Victims of DV may also be victims of their partner’s less obvious but persistent efforts to undermine their health and well-being-tactics sometimes known as “mental health coercion.” This may involve such things as efforts to control medication or treatment, limit access to support and resources, undermine credibility with authorities, or prevent the victim from seeking help. A recent survey of callers to the National Domestic Violence Hotline found that 89% had experienced some type of mental health coercion and 43% had experienced some type of substance use coercion.

Steps to help prevent domestic violence

Victims must be empowered to know that they can leave a violent situation, even if it means seemingly giving up everything to finally feel safe. Often just picking up the phone is difficult, for fear that the abuser will find out. Some abusers threaten to kill their victims and/or their children and other family members, friends, or even pets if they leave. Sometimes the violence escalates when victims leave and the abuser finds them.

The National Domestic Violence Hotline (800-799-7233, www.thehotline.org) is an important resource for victims or those who need to help victims of DV. Information and resources are offered to get victims on the path to safety and a new life. Anyone in immediate danger should call the police. There are safe houses where victims and their families can stay.

As clinicians, what can we do? We can ask about current conflict at home and past experience with trauma, create an environment in which individuals feel safe, and have local resource information available (shelter, safety, support). Even if a patient initially denies abuse, we should continue to inquire as we develop a stronger therapeutic alliance and obtain more information that makes us suspect that abuse may be occurring. The American Psychiatric Association’s official position on DV encourages psychiatrists to take an active role in prevention by:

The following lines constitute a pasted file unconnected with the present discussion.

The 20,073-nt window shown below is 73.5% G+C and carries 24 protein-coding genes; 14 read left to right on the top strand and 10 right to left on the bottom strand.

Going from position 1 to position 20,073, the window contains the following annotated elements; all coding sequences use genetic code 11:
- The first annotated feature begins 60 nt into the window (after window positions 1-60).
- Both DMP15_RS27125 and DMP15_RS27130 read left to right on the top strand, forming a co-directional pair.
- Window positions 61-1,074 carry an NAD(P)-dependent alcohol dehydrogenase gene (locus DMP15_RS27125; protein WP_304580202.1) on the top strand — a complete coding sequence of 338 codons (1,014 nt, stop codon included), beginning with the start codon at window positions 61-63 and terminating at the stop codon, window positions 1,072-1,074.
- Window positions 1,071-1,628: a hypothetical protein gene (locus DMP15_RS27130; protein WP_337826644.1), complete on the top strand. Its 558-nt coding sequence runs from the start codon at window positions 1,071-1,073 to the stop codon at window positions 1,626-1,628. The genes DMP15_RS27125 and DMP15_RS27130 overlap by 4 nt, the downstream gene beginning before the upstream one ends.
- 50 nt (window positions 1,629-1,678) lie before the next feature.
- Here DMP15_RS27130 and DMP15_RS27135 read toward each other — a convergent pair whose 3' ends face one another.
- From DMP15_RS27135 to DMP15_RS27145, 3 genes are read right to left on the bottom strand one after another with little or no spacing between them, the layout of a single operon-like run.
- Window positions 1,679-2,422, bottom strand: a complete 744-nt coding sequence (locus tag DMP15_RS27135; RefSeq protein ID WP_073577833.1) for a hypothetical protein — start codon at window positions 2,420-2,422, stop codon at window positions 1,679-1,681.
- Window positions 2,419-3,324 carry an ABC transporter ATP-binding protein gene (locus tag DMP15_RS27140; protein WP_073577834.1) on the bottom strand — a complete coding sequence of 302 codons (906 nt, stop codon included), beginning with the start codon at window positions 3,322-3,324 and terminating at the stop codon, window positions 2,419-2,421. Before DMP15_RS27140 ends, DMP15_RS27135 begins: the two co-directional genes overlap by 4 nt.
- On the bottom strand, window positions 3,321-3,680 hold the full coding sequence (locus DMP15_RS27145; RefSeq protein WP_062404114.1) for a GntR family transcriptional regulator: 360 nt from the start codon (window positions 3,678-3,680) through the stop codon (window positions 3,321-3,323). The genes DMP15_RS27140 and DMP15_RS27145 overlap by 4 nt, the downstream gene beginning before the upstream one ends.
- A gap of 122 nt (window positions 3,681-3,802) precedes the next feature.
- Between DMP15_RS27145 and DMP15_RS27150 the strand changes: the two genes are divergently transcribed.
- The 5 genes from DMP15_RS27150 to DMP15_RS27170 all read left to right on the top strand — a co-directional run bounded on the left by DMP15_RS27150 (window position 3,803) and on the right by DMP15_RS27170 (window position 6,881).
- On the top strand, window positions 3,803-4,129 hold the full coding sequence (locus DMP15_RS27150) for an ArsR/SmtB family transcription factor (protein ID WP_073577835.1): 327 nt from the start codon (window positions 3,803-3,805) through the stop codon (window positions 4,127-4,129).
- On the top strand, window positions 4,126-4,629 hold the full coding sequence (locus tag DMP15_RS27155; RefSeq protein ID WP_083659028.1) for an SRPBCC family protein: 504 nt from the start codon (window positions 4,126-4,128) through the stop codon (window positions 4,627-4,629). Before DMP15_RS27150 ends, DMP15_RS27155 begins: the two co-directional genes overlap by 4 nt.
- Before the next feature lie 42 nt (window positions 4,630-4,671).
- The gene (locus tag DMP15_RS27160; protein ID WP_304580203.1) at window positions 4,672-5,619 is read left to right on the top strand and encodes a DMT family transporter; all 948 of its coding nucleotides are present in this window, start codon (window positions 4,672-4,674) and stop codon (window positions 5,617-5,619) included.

• Participating in development of protocols to identify family violence

• Understanding all applicable laws

• Advocating for increased funding for prevention and treatment

• Participating in research

• Helping to educate medical students, residents, and physicians

The bottom line is that it takes a whole community to end DV. The headlines may sensationalize the problem or make IPV feel remote, but the sad fact is that it is all too common and very real. But it is also an issue we can do something about. I would encourage clinicians to trust their instincts if they suspect a case of DV.

For us to intervene and prevent injury, we need to ask patients probing questions about their relationships, and whether they feel safe at home.

In October, during Domestic Violence Awareness Month, many advocacy groups used the Twitter hashtag #SeeDV. It contains an important thought: do not look past victims and those who could be living in danger and fear. Because victims often live in isolation, please reach out and offer support and resources. It could make all the difference.

Disclosures:

Dr Binder is President-Elect of the American Psychiatric Association. She is Professor of Psychiatry, Associate Dean, and Director of the Psychiatry and Law Program at the University of California, San Francisco. She reports no conflicts of interest concerning the subject matter of this article.

References:

1. Black MC, Basile KC, Breiding MJ, et al. National Intimate Partner and Sexual Violence Survey: 2010 Summary Report. Atlanta: National Center for Injury Prevention and Control, Centers for Disease Control and Prevention; November 2011. http://www.cdc.gov/violenceprevention/pdf/nisvs_report2010-a.pdf. Accessed November 5, 2014.

2. Truman JL, Morgan RE. Special report: nonfatal domestic violence, 2003-2012. Washington, DC: US Department of Justice; April 2014. http://www.bjs.gov/content/pub/pdf/ndv0312.pdf. Accessed November 4, 2014.

3. Clough A, Draughon JE. ‘Having housing made everything else possible’: Affordable, safe and stable housing for women survivors of violence. Qualitative Soc Work. 2014;13:671-688. http://qsw.sagepub.com/content/13/5/671.abstract. Accessed November 5, 2014.

4. US Department of Justice. Domestic violence. http://www.justice.gov/ovw/domestic-violence. Accessed November 5, 2014.

5. National Center on Domestic Violence, Trauma, and Mental Health; National Domestic Violence Hotline. Mental Health and Substance Use Coercion Surveys Report. 2014. www.nationalcenterdvtraumamh.org/publications-products/mental-health-and-substance-use-coercion-surveysreport. Accessed November 5, 2014.